Despite nationwide bus driver shortages and pandemic-related complications, the school bus remains the safest choice for student transportation. According to the National Safety Council, students are 70 times more likely to get to school safely when taking a school bus instead of traveling by car.
Harris County Department of Education’s Center for Safe and Secure Schools (CSSS) says parents can ensure a smooth ride by talking to their children about bus safety rules and protocols.
“Riding a school bus is like taking any form of public transportation, so you have to know and abide by the rules,” CSSS Director Julia Andrews said. “There is a school bus code of conduct in every school district. If you don’t follow the rules, you might lose that privilege of riding the bus.”
Rules can be found on the district website or in the code of ethics parents sign onto at the beginning of the year. Besides being a school safety expert, Andrews is a former assistant principal. She recommends a list of must dos to discuss with your children.
“When getting on the bus, find the first open seat and sit down quickly, just like boarding an airplane,” Andrews said. “Buckle up. When getting off the bus, be sure you have all your items. Leave quickly and quietly so everyone can get to school or home on time.”
While it’s important for parents to go over rules with their children, it’s also good to meet the bus driver, study the bus route and drive it.
“Doing dry-runs and giving children landscape markers like a local store or church can be helpful,” Andrews said.
Younger students should know the name or number of their bus route, memorizing or tucking it into a backpack. Older students can save info on their phones along with emergency numbers in case of bus delays or accidents.
Encourage your child to read, start their homework or simply rest on the way home from a long day at school. Cell phones may be used but check district policies and remember sound should be muted. Pack an extra water for your child for the ride home. Although snacking on the bus is not generally allowed, most districts allow riders to bring along water, Andrews said.
While many districts are adapting to a shortage of drivers by making routes longer, some are shortening routes and asking parents to drive to central locations to pick up their children.
“Some districts are certifying coaches and administrators as bus drivers,” Andrews said. “There was a principal rolling up his sleeves getting on board as a bus driver.”
CSSS staff meet monthly with school law enforcement officials and operations managers from 26 local school districts in the greater Houston area to collaborate and work through school-related safety issues. Local and national safety experts provide workshops hosted for school district law enforcement and operations leaders. This year, pandemic matters continue to dominate discussions.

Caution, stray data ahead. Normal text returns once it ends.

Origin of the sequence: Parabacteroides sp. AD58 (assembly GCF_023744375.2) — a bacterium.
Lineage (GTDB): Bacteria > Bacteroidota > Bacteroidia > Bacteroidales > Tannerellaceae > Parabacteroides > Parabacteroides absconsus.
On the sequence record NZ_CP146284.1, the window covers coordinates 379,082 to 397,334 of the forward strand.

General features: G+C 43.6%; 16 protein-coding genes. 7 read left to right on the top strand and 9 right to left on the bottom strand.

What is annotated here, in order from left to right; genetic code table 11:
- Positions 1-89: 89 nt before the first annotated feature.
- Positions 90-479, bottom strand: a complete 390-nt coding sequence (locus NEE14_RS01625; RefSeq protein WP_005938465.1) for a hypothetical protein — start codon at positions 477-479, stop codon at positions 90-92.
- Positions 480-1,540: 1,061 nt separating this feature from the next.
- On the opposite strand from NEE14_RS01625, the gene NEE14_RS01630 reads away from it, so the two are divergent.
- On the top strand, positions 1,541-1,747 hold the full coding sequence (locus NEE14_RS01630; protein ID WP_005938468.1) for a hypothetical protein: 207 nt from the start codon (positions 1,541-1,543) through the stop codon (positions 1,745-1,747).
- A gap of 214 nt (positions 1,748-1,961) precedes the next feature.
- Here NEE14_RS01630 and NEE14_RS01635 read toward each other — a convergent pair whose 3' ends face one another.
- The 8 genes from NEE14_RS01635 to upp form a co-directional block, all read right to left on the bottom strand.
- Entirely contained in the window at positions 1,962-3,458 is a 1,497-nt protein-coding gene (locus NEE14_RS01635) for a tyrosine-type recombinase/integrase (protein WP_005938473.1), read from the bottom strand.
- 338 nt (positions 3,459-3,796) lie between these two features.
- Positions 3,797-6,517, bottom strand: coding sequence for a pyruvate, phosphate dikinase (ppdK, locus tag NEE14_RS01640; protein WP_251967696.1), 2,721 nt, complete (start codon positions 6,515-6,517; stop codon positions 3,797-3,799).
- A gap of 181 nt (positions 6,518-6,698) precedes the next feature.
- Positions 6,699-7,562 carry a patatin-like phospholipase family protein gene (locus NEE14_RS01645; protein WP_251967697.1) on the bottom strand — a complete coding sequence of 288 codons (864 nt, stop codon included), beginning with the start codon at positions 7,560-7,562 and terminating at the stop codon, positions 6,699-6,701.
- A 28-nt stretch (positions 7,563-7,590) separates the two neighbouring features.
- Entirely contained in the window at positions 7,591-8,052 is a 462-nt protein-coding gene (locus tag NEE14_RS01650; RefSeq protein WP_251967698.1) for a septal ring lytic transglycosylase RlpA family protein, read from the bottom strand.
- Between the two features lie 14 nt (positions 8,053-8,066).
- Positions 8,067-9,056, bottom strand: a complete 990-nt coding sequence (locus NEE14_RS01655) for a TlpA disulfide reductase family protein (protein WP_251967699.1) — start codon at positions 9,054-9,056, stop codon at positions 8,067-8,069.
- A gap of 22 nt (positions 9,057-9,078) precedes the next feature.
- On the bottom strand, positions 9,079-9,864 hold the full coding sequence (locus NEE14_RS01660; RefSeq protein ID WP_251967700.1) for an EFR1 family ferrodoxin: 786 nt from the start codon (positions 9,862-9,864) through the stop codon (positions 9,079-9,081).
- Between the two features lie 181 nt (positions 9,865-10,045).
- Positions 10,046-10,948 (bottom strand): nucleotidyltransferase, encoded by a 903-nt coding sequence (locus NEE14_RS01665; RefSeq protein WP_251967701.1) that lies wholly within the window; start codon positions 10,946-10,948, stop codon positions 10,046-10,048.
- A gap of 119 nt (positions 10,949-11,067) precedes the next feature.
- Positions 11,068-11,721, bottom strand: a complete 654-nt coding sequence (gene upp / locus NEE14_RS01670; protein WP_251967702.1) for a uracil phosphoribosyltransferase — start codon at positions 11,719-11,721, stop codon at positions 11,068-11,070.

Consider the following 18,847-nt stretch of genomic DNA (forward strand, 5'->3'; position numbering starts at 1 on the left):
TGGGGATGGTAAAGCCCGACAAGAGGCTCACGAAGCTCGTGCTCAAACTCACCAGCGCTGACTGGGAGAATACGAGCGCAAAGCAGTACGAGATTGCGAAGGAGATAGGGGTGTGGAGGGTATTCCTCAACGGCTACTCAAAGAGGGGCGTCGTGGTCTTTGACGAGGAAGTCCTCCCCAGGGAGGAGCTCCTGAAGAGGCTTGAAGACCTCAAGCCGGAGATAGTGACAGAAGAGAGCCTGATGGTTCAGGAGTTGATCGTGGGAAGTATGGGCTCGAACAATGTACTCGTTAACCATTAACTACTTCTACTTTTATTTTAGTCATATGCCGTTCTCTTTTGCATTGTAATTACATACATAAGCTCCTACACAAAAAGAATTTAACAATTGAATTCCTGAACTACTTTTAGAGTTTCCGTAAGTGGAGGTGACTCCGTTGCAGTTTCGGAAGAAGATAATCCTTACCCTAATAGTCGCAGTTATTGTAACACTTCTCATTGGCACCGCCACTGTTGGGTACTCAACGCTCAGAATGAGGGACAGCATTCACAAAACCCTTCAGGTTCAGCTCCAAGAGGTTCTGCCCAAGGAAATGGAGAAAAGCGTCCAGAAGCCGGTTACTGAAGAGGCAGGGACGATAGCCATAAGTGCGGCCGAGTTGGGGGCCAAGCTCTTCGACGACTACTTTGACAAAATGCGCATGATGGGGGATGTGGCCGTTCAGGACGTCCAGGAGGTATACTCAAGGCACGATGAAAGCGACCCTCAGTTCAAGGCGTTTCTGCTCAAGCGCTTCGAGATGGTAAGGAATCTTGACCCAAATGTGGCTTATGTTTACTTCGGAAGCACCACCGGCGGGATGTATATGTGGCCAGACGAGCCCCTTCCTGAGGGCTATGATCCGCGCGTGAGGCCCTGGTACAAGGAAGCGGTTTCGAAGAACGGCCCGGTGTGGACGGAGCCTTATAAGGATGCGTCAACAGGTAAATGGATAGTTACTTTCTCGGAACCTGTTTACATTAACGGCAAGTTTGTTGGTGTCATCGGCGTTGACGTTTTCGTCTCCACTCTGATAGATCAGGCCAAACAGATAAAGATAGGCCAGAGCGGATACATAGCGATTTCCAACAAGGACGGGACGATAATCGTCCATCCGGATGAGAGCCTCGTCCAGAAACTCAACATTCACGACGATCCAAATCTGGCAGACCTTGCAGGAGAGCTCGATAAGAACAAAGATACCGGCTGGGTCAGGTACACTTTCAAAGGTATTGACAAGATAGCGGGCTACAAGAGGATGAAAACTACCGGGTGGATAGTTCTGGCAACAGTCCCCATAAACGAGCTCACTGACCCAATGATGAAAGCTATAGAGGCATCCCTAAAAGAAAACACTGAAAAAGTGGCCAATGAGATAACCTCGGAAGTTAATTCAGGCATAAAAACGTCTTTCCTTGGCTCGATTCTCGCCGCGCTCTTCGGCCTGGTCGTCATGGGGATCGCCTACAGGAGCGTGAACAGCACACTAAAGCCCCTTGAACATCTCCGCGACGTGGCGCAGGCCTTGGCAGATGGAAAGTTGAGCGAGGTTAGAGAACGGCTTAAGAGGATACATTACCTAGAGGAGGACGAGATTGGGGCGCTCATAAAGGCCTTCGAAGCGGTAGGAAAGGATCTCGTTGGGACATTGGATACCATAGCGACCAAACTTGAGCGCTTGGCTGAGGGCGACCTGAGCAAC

COVID-19 adds an extra layer to safety discussions with children riding the bus, Andrews said. Because the bus is an enclosed area, children and staff should follow district protocol about masks, but she encourages masking. District transportation uses a disinfection spray twice a day on the buses, before and after students come and go.
“Between spraying, bus drivers may be personally wiping down their buses,” Andrews said. “As parents, it’s important to reinforce good hygiene and hand-washing or hand-sanitizing with your children.”
Five health safety concerns top Andrew’s list of “must-dos” for students riding buses: 1) Keep hands to yourself. 2) Cover your mouth when sneezing or coughing. 3) Wear a mask. 4) Be alert of others around you. 5) Try to maintain a 3-foot rule from others if possible.
Lastly, Andrews reminds parents to listen to their children and monitor behavior which might include hesitation to ride the bus. Bullying can be the cause, and children may be afraid or ashamed to report it.
“The bullying code of conduct stretches to the bus because this is still school property,” she said.
Cameras are on board each bus to detect misconduct like bullying, Andrews explained.
“Bullying can be a safety hazard even for the bus driver,” she said. “Schools have discretion as to what happens when bullying is reported.
“With the shortage of bus drivers, I foresee there being little room for allowing misbehavior on the bus.”
General Bus Safety Rules (from the National Safety Council):
- Arrive at bus stop early, ideally five minutes early.
- Encourage children to never walk behind bus.
- Cross in front of bus at least 10 feet ahead of bus (or five giant steps in front), establishing eye contact with drive.
- If rider drops something when getting on/off bus, do not pick it up. Tell the bus driver instead.
- Look to the right before stepping off the bus.
- When walking to the bus stop, remember there is safety in numbers.
For more information about school safety measures, access Center for Safe & Secure Schools / CSSS Main (hcde-texas.org).